Idioms title

The Idiom Attic - a collection of hundreds of English idioms, each one explained.

"aphorism" idioms...

See also, the Phrase Thesaurus list of phrases that contain the word aphorism

and, a list of phrases that relate in some way the word aphorism

" A bad workman always blames his tools "
Meaning:
A proverb that suggests a poor workman tends to look for an excuse for his poor work.
Example:
It was really Andy’s fault that the wall he built fell down but he tried to claim that the cement mixer was faulty.
Where did it originate?:
The expression is found in British collections of proverbs from the 16th century.
Where is it used?:
Worldwide, but less commonly than 50 years ago.
Hear the idiom spoken:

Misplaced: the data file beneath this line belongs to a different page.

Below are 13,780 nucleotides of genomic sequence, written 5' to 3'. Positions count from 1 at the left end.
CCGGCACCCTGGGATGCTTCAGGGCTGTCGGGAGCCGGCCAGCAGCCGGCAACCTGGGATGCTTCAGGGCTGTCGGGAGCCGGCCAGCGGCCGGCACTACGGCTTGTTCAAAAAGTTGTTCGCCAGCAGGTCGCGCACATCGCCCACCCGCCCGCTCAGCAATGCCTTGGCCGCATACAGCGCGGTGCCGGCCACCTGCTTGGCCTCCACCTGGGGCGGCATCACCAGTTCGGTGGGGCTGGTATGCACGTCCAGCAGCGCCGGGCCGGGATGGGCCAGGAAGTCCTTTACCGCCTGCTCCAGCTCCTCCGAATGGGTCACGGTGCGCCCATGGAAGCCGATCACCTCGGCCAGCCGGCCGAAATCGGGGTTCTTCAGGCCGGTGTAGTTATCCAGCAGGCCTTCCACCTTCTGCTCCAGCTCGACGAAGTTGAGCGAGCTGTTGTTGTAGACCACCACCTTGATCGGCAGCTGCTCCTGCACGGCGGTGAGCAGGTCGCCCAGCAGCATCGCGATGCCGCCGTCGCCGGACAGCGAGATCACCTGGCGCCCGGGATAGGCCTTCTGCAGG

More idioms about:   work   proverbial  
" A fool and his money are soon parted "
Meaning:
A foolish person is very likely to lose his money.
Example:
He’s off to the casino again - ’a fool and his money...’ I say.
Where did it originate?:
Britain - 16th century.
Where is it used?:
Hear the idiom spoken:
More idioms about:   money   proverbial   stupidity  
" Blood is thicker than water "
Meaning:
Family loyalties are stronger than those to other people.
Example:
It was just me and his son in the job interview. I had no chance, blood is thicker than water you know.
Where did it originate?:
Britain. Probably coined by Sir Walter Scott, 1815.
Where is it used?:
Hear the idiom spoken:
More idioms about:   family   nature  
" It never rains but it pours "
Meaning:
When troubles come they often come together.
Example:
The boiler broke down, the weather turned freezing and Jack's got the flu. It never rains but it pours!
Where did it originate?:
Britain, 18th century.
Where is it used?:
Worldwide, but somewhat old-fashioned.
Hear the idiom spoken:
More idioms about:   weather  

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